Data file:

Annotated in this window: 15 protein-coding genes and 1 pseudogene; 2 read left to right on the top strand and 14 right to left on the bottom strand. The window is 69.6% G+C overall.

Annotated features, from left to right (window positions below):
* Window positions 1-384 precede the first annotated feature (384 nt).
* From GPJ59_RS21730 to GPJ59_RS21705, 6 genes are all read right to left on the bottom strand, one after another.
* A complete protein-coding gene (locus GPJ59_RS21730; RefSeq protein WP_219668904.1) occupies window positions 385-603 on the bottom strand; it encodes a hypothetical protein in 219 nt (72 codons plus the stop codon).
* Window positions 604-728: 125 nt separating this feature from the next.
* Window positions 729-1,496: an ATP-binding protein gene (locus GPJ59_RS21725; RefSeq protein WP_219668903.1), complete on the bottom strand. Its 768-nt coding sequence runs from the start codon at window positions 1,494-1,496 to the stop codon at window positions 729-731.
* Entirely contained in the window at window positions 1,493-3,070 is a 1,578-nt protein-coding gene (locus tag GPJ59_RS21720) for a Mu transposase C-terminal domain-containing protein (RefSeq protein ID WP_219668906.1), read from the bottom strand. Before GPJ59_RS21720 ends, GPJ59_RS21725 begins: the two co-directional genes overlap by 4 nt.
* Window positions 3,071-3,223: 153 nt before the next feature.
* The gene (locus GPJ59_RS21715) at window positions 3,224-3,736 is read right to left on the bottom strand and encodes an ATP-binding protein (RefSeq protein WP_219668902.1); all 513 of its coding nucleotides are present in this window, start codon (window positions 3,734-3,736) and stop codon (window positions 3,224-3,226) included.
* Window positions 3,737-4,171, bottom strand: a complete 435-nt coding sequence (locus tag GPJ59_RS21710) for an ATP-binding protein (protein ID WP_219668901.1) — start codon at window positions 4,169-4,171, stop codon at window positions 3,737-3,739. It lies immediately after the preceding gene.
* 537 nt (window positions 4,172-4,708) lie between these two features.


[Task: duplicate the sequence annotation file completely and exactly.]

Annotated in this window: 15 protein-coding genes and 1 pseudogene; 2 read left to right on the top strand and 14 right to left on the bottom strand. The window is 69.6% G+C overall.

Annotated features, from left to right (window positions below):
* Window positions 1-384 precede the first annotated feature (384 nt).
* From GPJ59_RS21730 to GPJ59_RS21705, 6 genes are all read right to left on the bottom strand, one after another.
* A complete protein-coding gene (locus GPJ59_RS21730; RefSeq protein WP_219668904.1) occupies window positions 385-603 on the bottom strand; it encodes a hypothetical protein in 219 nt (72 codons plus the stop codon).
* Window positions 604-728: 125 nt separating this feature from the next.
* Window positions 729-1,496: an ATP-binding protein gene (locus GPJ59_RS21725; RefSeq protein WP_219668903.1), complete on the bottom strand. Its 768-nt coding sequence runs from the start codon at window positions 1,494-1,496 to the stop codon at window positions 729-731.
* Entirely contained in the window at window positions 1,493-3,070 is a 1,578-nt protein-coding gene (locus tag GPJ59_RS21720) for a Mu transposase C-terminal domain-containing protein (RefSeq protein ID WP_219668906.1), read from the bottom strand. Before GPJ59_RS21720 ends, GPJ59_RS21725 begins: the two co-directional genes overlap by 4 nt.
* Window positions 3,071-3,223: 153 nt before the next feature.
* The gene (locus GPJ59_RS21715) at window positions 3,224-3,736 is read right to left on the bottom strand and encodes an ATP-binding protein (RefSeq protein WP_219668902.1); all 513 of its coding nucleotides are present in this window, start codon (window positions 3,734-3,736) and stop codon (window positions 3,224-3,226) included.
* Window positions 3,737-4,171, bottom strand: a complete 435-nt coding sequence (locus tag GPJ59_RS21710) for an ATP-binding protein (protein ID WP_219668901.1) — start codon at window positions 4,169-4,171, stop codon at window positions 3,737-3,739. It lies immediately after the preceding gene.
* 537 nt (window positions 4,172-4,708) lie between these two features.